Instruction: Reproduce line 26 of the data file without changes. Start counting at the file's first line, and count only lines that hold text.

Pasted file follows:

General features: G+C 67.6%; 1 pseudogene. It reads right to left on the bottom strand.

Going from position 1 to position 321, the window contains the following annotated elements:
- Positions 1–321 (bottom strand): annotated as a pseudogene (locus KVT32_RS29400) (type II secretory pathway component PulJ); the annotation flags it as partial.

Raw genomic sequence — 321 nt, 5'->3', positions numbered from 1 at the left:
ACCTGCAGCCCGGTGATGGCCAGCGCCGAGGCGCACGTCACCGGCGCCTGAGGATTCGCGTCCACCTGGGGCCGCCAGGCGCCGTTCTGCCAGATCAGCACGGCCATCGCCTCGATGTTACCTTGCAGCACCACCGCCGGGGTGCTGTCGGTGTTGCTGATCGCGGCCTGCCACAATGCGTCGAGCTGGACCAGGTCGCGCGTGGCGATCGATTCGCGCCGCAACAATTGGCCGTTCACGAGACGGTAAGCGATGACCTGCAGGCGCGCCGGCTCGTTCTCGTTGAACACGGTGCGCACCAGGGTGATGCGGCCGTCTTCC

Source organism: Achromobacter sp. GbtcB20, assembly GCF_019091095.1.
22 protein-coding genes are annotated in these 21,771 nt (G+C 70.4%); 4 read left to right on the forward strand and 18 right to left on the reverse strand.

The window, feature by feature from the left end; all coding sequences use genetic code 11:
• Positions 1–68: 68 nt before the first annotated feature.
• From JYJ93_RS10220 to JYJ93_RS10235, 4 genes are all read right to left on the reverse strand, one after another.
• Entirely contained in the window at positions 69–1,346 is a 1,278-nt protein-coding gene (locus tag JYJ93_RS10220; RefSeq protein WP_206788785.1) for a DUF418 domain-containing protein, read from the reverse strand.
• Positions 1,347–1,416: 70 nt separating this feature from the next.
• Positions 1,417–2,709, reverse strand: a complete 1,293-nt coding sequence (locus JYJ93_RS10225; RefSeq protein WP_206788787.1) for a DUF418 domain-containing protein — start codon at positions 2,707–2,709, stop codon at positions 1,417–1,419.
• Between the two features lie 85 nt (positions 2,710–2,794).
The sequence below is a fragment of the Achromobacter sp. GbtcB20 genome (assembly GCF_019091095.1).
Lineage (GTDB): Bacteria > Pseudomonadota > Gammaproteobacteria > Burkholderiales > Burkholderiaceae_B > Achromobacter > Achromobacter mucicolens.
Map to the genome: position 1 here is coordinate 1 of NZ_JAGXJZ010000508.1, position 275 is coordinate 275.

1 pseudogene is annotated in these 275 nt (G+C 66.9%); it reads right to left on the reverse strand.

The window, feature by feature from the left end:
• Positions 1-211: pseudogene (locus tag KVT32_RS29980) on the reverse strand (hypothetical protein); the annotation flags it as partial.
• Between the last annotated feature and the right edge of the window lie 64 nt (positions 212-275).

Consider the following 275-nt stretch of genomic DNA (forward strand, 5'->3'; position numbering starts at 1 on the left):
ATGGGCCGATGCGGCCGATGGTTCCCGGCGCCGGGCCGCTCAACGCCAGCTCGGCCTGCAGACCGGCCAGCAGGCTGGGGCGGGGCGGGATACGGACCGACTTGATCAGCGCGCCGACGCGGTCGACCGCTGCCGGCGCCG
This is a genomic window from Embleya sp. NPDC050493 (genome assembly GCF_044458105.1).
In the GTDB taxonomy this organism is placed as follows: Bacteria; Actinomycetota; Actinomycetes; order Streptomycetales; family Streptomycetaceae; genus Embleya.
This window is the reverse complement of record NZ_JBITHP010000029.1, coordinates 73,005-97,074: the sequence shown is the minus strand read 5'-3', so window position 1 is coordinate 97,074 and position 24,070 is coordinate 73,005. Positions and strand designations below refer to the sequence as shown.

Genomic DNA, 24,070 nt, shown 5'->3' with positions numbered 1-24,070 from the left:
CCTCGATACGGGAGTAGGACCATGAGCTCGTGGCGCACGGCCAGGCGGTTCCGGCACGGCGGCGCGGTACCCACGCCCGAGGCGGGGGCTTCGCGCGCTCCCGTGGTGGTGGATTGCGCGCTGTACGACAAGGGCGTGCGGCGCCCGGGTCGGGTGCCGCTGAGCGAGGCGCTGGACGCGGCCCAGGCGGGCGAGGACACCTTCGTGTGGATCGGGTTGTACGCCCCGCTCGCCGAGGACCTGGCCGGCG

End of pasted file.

This window is the reverse complement of record NZ_JBITHP010000029.1, coordinates 73,005-97,074: the sequence shown is the minus strand read 5'-3', so window position 1 is coordinate 97,074 and position 24,070 is coordinate 73,005. Positions and strand designations below refer to the sequence as shown.